Members of Congress and business interests have debated whether the National Ocean Policy is “an executive power grab” or “makes smart business sense,” at insiders’ outlets like The Hill and Roll Call. But when the AP daybook announced that Obama’s environmental adviser, Nancy Sutley, would be visiting Maryland in February to promote the policy, the media didn’t bite. And when the House passed an amendment to a spending bill in May that blocked funding to implement the National Ocean Policy, almost no one noticed. In an editorial, The New York Times decried the attempt to kill the “worthy effort,” and urged the Senate to block its final passage into law. But that was about it.

There’s been almost nothing in the news about two years’ worth of fighting over a potentially pivotal policy that’s been needed for over a decade. Part of that could be the administration’s fault. Last week, the Joint Ocean Commission—a committee of distinguished marine experts from governmental and non-governmental organizations—issued its Ocean Policy Report Card for 2012, which gave the feds a ‘C’ in national support and leadership.

The recent clashes may be drawing the attention of more reporters, however. Now that her piece about wilderness protection is done, Eilperin is working on a piece for the Post about Obama’s record on offshore conservation. “I’ve been tracking how National Ocean Policy has gone from a wonky issue to a political flash point for several months,” she said in an interview, “and it speaks to how polarized national environmental policy has become.”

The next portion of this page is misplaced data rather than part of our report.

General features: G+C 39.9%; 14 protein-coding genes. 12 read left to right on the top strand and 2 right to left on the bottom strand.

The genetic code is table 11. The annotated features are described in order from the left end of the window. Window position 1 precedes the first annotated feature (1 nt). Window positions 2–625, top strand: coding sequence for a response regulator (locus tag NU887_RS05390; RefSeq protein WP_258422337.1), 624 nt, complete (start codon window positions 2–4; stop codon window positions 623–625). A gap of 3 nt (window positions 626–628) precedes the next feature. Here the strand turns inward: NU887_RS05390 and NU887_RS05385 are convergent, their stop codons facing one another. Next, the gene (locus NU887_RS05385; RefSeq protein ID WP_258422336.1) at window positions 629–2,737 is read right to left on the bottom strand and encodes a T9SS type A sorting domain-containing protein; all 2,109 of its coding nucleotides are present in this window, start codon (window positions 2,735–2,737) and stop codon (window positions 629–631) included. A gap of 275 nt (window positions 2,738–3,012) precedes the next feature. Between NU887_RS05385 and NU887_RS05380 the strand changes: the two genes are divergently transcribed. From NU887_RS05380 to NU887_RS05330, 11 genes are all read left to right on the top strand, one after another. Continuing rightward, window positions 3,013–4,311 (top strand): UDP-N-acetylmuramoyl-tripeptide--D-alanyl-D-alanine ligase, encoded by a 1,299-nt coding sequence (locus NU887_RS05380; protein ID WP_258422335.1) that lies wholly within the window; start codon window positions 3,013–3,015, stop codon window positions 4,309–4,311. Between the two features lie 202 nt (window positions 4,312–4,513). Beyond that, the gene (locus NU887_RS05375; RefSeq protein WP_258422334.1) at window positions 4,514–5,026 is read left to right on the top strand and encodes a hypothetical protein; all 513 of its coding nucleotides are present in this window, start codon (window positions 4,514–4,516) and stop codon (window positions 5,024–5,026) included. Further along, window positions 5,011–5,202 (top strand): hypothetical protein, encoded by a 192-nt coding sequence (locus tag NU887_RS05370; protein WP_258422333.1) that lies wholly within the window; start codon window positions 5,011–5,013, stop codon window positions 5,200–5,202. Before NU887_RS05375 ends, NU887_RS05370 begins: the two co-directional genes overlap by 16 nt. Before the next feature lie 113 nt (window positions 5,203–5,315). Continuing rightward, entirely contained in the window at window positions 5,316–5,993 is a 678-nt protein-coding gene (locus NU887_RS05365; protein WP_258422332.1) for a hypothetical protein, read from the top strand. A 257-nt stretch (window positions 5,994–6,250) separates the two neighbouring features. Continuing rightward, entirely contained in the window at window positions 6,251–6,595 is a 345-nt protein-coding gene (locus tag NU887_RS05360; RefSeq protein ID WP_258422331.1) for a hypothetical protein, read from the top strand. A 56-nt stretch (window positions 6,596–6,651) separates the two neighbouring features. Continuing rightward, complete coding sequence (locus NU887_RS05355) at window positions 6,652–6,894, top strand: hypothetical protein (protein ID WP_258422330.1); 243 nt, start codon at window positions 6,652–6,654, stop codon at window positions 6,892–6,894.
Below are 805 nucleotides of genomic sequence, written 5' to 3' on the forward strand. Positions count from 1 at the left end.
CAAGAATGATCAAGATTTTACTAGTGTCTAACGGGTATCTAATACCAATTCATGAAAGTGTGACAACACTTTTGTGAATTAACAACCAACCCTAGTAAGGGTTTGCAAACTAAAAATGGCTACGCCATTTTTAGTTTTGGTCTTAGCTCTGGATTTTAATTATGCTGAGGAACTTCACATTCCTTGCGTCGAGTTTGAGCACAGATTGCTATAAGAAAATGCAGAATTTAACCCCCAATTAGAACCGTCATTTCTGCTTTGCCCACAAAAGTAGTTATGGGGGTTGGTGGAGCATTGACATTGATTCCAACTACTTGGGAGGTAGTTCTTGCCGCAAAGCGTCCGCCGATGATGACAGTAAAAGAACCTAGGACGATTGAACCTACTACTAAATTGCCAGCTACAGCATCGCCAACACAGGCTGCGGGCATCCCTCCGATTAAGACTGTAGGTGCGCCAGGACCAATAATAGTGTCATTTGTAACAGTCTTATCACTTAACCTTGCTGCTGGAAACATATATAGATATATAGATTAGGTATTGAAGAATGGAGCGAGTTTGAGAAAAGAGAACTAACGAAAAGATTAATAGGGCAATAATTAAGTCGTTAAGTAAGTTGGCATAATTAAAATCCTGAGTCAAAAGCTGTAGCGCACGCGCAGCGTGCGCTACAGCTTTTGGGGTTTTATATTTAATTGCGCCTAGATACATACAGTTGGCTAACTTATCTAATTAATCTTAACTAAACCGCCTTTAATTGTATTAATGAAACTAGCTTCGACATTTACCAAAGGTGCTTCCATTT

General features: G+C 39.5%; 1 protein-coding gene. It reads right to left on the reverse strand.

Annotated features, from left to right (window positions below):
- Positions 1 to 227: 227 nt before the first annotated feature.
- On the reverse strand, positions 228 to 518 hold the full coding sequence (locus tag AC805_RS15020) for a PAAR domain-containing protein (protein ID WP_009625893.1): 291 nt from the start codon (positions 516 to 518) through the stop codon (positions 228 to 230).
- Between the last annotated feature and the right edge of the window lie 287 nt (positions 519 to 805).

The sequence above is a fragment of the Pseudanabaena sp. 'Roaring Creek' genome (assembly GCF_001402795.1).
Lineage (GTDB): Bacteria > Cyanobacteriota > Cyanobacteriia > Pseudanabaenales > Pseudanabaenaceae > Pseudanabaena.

As Eilperin wrote in her piece earlier this week, the president’s “record remains largely unwritten,” but that’s not only because he might have four years left in office. It also has a more literal meaning—one which journalists need to correct.

 

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Curtis Brainard is the editor of The Observatory, CJR's online critique of science and environment reporting. Follow him on Twitter @cbrainard.